"You guys do a great job," Shula replied, thinking Johnson was part of the city's police department.
In March 1992 actor Kevin Costner was seated in front of Shula at a pro tennis tournament in Miami, and he turned around to shake Shula's hand. "Dad had no idea who Kevin was," Donna says. "He just figured it was some guy who wanted to meet him."
The only thing more striking than Shula's tunnel vision is his obsession with winning. Everywhere you turn there's a story about Shula's competitiveness, and often it has nothing to do with football. For a casual round of golf, he has been known to stack teams in his favor, and he has scheduled tennis matches for the hottest time of the day.
Rumor has it that Shula even used to train for the treadmill part of his annual physical. His purpose was to show more endurance than Bobby Beathard, then the Dolphins' director of player personnel (and now general manager of the San Diego Chargers), who was a marathoner. To this day Shula pooh-poohs such talk. "How could I ever beat Bobby on a treadmill test?" he says. "His feet never touch the ground when he runs."
But there are witnesses to Shula's madness. "At 11 o'clock one night we were sitting in a meeting, and Don took out the report from the doctors and started asking each of us what our potassium level was, our uric-acid level," recalls George Young, who was then the Dolphins' director of pro scouting and is now general manager of the New York Giants. "And I said, 'Don, people think we're in here making great decisions, and you're talking about our urinalysis?' He said, 'I'm going to subpoena your medical report!' "
Shula still jogs, sometimes 30 minutes a day, so that he can keep his weight down and his performance on the treadmill test up. He grudgingly admits that this year his doctor stopped him one minute sooner than he did in 1992. "But," Shula quickly adds, "I could have gutted it out."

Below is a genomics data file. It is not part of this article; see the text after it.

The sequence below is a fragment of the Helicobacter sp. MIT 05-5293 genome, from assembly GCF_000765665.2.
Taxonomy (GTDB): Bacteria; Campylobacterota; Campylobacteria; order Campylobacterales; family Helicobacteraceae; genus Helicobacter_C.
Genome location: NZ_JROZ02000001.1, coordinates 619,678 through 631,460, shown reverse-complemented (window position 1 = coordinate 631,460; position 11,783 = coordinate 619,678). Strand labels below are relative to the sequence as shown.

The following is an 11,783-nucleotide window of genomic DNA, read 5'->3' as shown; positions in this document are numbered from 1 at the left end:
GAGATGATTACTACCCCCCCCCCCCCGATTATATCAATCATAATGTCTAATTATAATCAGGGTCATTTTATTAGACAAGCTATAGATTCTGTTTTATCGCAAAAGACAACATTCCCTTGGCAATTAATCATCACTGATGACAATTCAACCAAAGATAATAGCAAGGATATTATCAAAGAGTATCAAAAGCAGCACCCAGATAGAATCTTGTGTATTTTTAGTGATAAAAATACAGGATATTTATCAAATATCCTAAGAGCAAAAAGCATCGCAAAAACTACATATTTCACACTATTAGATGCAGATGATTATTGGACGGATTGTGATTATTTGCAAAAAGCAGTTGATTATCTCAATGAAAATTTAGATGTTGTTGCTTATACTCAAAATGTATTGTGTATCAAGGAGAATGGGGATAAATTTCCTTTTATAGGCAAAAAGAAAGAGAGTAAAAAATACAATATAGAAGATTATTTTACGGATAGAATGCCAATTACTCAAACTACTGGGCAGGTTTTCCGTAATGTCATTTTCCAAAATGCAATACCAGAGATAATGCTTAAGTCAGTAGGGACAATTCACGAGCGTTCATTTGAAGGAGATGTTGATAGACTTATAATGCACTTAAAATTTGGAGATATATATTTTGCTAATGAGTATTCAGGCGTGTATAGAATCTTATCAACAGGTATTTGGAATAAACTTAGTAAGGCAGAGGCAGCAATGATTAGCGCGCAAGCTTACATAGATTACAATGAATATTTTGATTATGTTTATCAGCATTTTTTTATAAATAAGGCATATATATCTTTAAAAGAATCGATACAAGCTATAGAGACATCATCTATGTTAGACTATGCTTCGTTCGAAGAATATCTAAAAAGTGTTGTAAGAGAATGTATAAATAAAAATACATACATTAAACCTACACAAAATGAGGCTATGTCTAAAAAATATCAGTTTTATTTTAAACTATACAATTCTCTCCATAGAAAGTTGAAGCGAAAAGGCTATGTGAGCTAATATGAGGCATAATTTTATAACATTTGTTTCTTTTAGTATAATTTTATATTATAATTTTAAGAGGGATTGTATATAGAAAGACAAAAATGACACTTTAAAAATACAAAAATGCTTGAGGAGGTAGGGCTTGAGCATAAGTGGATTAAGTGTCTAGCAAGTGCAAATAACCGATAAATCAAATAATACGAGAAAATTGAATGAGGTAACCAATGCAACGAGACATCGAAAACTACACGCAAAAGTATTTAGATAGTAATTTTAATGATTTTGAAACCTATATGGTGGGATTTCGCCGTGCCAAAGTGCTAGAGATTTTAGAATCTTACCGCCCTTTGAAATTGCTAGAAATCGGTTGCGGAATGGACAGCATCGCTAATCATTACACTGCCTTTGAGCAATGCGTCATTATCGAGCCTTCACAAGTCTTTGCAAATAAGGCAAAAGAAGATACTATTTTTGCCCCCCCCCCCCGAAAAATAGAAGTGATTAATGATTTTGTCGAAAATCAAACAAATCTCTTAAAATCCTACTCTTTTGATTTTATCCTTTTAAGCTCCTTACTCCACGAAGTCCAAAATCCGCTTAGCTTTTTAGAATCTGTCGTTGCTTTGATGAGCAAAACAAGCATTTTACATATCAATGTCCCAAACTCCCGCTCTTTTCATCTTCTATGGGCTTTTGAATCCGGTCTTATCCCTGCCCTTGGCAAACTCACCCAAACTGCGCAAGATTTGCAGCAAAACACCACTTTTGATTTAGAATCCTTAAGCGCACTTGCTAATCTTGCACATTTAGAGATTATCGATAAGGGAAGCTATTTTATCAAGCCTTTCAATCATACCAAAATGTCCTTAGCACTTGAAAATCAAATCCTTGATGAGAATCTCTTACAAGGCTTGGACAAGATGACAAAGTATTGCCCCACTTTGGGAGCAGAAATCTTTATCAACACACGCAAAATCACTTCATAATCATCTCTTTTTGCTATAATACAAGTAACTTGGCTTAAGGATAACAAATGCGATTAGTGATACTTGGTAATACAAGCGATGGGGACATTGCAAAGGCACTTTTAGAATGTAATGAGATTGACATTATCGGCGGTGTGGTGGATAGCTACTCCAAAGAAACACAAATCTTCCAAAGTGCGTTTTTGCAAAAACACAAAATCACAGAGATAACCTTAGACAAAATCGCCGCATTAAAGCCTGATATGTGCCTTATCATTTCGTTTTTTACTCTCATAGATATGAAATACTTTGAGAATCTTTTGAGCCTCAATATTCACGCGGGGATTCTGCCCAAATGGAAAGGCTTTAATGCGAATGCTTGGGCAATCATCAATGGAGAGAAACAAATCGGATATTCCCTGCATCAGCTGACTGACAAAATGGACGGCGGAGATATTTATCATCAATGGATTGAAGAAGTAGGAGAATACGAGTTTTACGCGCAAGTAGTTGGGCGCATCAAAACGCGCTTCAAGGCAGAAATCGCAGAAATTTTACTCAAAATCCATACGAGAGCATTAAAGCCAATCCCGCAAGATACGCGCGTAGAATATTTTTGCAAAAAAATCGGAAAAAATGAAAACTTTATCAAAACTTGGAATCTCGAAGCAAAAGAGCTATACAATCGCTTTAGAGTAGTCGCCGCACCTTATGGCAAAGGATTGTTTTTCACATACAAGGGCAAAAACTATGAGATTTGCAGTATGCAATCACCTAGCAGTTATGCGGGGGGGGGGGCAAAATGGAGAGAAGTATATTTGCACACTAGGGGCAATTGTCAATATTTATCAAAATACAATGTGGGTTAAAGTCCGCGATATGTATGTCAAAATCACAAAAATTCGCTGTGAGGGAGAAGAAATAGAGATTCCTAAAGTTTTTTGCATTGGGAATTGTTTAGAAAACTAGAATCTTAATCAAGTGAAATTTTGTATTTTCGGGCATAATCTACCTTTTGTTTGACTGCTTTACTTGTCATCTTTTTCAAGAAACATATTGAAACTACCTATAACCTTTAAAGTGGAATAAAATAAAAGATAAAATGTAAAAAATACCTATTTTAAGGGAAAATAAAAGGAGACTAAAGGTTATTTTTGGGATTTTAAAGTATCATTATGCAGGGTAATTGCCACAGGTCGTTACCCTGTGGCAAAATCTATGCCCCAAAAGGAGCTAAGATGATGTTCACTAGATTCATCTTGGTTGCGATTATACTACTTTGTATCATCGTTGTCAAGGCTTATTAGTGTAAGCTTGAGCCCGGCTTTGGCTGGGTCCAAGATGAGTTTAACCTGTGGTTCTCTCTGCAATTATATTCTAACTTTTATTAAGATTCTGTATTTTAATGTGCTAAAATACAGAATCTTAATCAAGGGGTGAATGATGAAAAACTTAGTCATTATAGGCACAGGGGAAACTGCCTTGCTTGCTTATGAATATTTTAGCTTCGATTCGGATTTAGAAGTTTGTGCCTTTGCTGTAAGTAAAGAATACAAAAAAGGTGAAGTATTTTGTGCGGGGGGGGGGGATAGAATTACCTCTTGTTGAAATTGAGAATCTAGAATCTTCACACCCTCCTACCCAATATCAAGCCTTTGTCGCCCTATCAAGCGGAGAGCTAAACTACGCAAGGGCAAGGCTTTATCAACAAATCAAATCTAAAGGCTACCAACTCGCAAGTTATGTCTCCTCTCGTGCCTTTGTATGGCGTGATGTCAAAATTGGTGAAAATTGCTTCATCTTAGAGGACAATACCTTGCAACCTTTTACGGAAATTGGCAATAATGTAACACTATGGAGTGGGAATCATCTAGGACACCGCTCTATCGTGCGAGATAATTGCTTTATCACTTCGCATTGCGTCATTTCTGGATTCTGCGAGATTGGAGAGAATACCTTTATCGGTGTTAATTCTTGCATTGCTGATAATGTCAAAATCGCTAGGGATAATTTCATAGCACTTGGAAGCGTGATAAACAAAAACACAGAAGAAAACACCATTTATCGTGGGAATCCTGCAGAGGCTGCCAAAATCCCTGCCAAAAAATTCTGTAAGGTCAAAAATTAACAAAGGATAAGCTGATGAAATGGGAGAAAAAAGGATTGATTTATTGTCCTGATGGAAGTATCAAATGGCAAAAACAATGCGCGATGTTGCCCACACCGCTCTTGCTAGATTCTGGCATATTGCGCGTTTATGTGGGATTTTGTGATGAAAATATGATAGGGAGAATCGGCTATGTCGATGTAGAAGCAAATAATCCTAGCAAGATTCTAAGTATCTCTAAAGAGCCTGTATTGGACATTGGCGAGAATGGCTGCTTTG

"I've never seen a guy with more energy," says Monte Clark, who has worked for Shula off and on since 1970 as an assistant coach and personnel director. "I think the church he goes to is called Our Lady of Perpetual Motion."
However, the most formidable weapons in Shula's football arsenal arc preparation and attention to detail. For years he has adhered to a strict daily routine during the season, beginning with an early-morning Mass. Every Monday he tells the team its schedule for the week. Then, the first thing each morning, he reiterates the specifics for that day. Shula is so set in his ways that during more than two decades with the Dolphins, he and his family have moved only once—to the six-bedroom ranch house next door. "Don's idea of change is moving 15 paces to the north," says Young.
Shula demands more than most people are willing to give, and he is incensed if a player shows a lack of commitment or makes a stupid mistake. That brings forth The Look. "People say I lead with my chin, and they're probably right," Shula says. "My nature is to confront. But I don't do it to intimidate anybody. I do it to get my point through."
You heard him correctly: get his point through, not across. No wonder some of the nicest expressions that have been used to describe Shula are "Sherman tank" and "bulldozer." One of Shula's former employees who got fed up with The Look now cherishes a photograph of himself standing in Don Shula's Hotel and Golf Club in Miami Lakes and making an obscene gesture at a gigantic picture of his old boss in a rage on the sideline. Ask Shula's current players and assistants for behind-the-scenes stories about him, and you get nothing for the record but carefully measured gobbledygook.